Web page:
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Friday, February 29, 2008

Back in Martinique, and the kids go bump, bash, ouch!

Martinique is excellent for provisions, we stocked up very thoroughly at the Fort de France supermarket, at decent prices too. Max and I visit the fish market and buy some mahi-mahi for dinner sometime this week. Whilst there, we see piles of flying fish which fascinate Max, so we buy a few for lunch. After that, and a breakfast of nice bread and the good old pain chocolat, we lifted the anchor again and took an hour's trip across the bay to a beautiful little anchorage called Anse Noir, a small cove with steep cliffs either side, a lovely black sand beach and apparently great snorkeling around the edge.

When we arrive, I get to work on lunch. First clean your fish. The kids love to watch as I cut the fins from the fish, descale and gut them. They take the leftover tails, heads, everything and examine it in detail. Not for the squeamish, but they have no such inhibitions. They are less interested in eating them, but we find flying fish to be delicious, fried in a little olive oil and served with brown bread and salad. Three of the fish had roe, so we have flying fish caviar!

Yesterday, before we left St Lucia, we filled up with water. To fill the spare canisters, Gesa lifted some floorboards and extracted a couple of the empty twenty litre canisters. The kids were playing elsewhere, and are pretty savvy to open floorboards, so she left them like that. Somehow, messing around, Max managed to fall through, down into the depths of the boat about three feet, grazing his leg on the way. Much tears and distress, quick first aid and a lot of feeling sorry for himself.

Today was Issie's turn. We went snorkeling, one of her favourite things. At one point I am with Max and notice a creature floating in the water in front of us. I stop and look - it's a ribbon like jelly, about an inch in diameter and perhaps three feet long, twisted on itself a bit and with a purple red centre. Having never seen this before, I call Gesa and Issie over. Issie arrives, her usual bull in china shop self, and doesn't listen to me telling her to wait, she swims right into it. Immediate yelps of pain - I felt electricity, Mummy - and we can't quieten her down. Not really realising exactly what has happened, we try to calm her but she screams all the way back to the boat, a ten minute swim. Max and I follow behind them, and she is still crying a lot as we get out of the water. Her arms are covered in bumps and in many of them are tiny little hairlike spines, almost like nettle stings. We take stock and reach for the first aid book, which does list some things but nothing very clear. I remember that lemon juice is good for sea urchin spines (it dissolves them) and we try it on Issie. It must sting like heck, as she screams even more but the spines disappear in front of our eyes. Five minutes later, all is calm and the bumps have gone down a lot. We still don't really know what it was, but it gave her a real fright. Hopefully she'll be back in the water tomorrow, but maybe a little more sensible about barging around.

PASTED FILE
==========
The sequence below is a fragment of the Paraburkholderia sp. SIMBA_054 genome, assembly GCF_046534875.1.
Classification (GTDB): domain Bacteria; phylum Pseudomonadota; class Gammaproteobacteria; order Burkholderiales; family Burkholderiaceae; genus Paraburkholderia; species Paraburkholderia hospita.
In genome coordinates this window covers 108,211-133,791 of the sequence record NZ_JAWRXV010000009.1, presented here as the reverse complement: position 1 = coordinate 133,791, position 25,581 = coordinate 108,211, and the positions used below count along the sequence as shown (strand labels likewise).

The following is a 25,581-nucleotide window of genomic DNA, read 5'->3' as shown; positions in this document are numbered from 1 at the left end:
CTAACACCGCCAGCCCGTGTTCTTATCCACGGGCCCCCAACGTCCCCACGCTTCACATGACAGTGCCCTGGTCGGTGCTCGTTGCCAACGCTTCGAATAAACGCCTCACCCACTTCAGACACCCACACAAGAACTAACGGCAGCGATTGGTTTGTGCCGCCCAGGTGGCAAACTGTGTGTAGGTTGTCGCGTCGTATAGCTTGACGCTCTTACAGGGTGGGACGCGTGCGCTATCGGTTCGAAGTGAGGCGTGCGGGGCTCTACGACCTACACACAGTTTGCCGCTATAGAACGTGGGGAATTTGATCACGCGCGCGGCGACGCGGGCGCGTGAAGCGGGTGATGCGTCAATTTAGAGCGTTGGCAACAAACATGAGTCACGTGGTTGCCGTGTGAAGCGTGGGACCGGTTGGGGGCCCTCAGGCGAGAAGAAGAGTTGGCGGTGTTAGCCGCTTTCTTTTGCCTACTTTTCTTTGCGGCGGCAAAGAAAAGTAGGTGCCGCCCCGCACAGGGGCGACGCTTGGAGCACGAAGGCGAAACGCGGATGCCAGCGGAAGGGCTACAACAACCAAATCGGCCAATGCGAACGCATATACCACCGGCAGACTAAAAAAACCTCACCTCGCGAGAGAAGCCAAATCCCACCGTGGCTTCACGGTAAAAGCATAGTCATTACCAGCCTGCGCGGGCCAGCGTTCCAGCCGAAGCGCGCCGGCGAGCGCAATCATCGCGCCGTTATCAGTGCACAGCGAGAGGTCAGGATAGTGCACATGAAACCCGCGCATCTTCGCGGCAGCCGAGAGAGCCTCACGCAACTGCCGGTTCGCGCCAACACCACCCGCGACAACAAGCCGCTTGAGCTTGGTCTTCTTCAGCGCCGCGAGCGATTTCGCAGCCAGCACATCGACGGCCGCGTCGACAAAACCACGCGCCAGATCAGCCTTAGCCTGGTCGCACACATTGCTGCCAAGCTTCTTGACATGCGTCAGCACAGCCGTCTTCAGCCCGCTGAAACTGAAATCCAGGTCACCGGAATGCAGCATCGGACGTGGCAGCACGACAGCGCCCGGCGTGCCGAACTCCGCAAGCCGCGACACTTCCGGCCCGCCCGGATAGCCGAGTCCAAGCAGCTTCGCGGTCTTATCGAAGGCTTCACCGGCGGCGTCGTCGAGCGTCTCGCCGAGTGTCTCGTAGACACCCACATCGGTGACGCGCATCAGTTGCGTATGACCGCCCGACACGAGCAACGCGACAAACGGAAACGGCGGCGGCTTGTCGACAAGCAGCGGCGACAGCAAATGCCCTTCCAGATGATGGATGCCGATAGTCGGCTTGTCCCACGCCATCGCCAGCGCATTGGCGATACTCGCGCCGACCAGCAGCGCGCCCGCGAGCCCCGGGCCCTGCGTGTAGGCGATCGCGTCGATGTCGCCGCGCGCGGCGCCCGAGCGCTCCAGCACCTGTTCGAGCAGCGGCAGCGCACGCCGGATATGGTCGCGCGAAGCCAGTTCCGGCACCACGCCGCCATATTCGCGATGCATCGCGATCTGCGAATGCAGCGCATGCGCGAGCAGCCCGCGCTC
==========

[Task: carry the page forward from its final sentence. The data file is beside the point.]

Issie and Gesa stay on board to watch a movie, whilst Max and I go ashore in search of ice cream and beer. The beach is popular with locals and tourists alike, and we walk up some steep steps to the road above. This instantly goes down steeply again into a tiny fishing village on the other side. We follow more steps and come to a gorgeous white sand beach, with traditional fishing boats pulled up above the high water mark. Here there are a couple of bars, so we find our ice cream and beer. On the beach, there are two groups of people, one group at each end, pulling on a rope that goes off into the water. It soon becomes clear that they are hauling in a net. This has been cast out across the bay and is being pulled in, enclosing anything in it's path. It takes about half an hour of heavy work and finally the net tumbled into a little boat bouncing in the surf on the beach. A couple of turtles are picked out right away and released, as are some puffer fish, one of them puffed up to well over a foot across. The remainder of the catch is sardine like, small fish between a few inches and a foot long, and not that many of them given the significant effort put into hauling this in. But that's fishing, I guess. Max is fascinated and spends most of the time on my shoulders so he can see what's going on. Afterwards we walk back over to the boat. We'd been gone an hour, having said we were just going ashore for ice cream, but we've not been missed - oh well!

Back on board, the sunset is beautiful, setting just offshore of the little cape that divides the two bays. On the rocky shore, a man is casting for fish with rod and line, silhouetted by the setting sun. We all sit on deck and relax. The kids are playing on the foredeck, Issie swinging on the jib sheet, as she likes to do. Max gets involved and it gets a bit boisterous so we tell them to stop. A moment later, I'm trying to take a photo of Issie as she sits there, when through the viewfinder I see Max trying to swing, letting go, taking two steps back and plummeting down the forehatch onto their bunk. Fortunately it's soft mattress below, but he's clunked his ear pretty hard on the way down. More tears and some sympathy, but not as much as he wanted, given that he had been warned not a minute earlier.

I guess it's the nautical equivalent of tripping on the front step, getting stung by nettles and so on, but the kids have certainly been a bit in the wars these past couple of days!